On a much smaller scale, the $150,000 that Israel spent last year to pay a team of bloggers entrusted with tweeting positive things about the Jewish state could’ve paid for much of the desperately needed firefighting equipment the Jewish National Fund tried to schnorr for last week. Budget, like everything else, is a matter of priorities; for the past two decades, Israel’s leaders, so many of whom have been irredeemably corrupt, have proved that anything irrelevant to the Grand Guignol of war and peace—everything, that is, that a normal government is entrusted with overseeing—is not worthy of serious attention.
Bouts of poor governance, of course, are hardly rare. Even the most advanced and efficient nations sometimes fall victim to negligence, stupidity, and greed. But an overwhelming amount of evidence suggests that Israel is deeply afflicted by a political class that has lost the ability to govern.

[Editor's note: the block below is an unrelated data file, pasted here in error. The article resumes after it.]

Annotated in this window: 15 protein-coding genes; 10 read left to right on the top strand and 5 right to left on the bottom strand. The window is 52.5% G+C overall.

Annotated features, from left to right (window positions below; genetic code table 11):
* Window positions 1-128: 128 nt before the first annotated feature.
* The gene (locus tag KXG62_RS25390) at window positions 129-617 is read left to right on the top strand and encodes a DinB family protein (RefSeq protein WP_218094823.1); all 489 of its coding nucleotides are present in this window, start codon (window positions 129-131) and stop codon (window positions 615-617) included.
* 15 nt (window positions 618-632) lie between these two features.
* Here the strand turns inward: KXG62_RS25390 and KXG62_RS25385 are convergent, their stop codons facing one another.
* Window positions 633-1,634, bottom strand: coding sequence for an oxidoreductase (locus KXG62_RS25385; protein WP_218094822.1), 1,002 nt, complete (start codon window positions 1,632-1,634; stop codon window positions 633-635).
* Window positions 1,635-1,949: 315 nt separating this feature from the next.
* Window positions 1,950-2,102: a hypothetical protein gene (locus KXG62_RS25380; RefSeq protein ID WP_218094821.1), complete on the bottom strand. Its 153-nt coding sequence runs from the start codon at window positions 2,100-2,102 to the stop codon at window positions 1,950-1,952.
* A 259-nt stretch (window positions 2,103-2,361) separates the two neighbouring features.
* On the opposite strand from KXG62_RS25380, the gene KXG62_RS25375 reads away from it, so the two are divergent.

This hasn’t always been the case. Much of the recent scholarship about David Ben Gurion, for example, suggests that the greatness of Israel’s founding father lay in his organizational skills and that the ragtag army he pitted against far larger Arab forces had won the war of independence, in large part, because it had at its disposal an infrastructure that provided food, transportation, sanitation, and other necessities that lack the halo of heroism but are indispensable for any large organization wishing to thrive. This spirit of thoroughness and attentiveness—the spirit that propelled a small group of warriors to land in a hostile African capital and rescue hostages, the spirit that drives so many excellent and innovative Israeli companies—is nowhere in evidence among Israel’s political class.
Any serious examination of this recent debacle, then, shouldn’t just focus on forest fires. It should focus on responsibility, decency, and commitment; Israel must insist that its captains possess all three before being allowed back at the helm.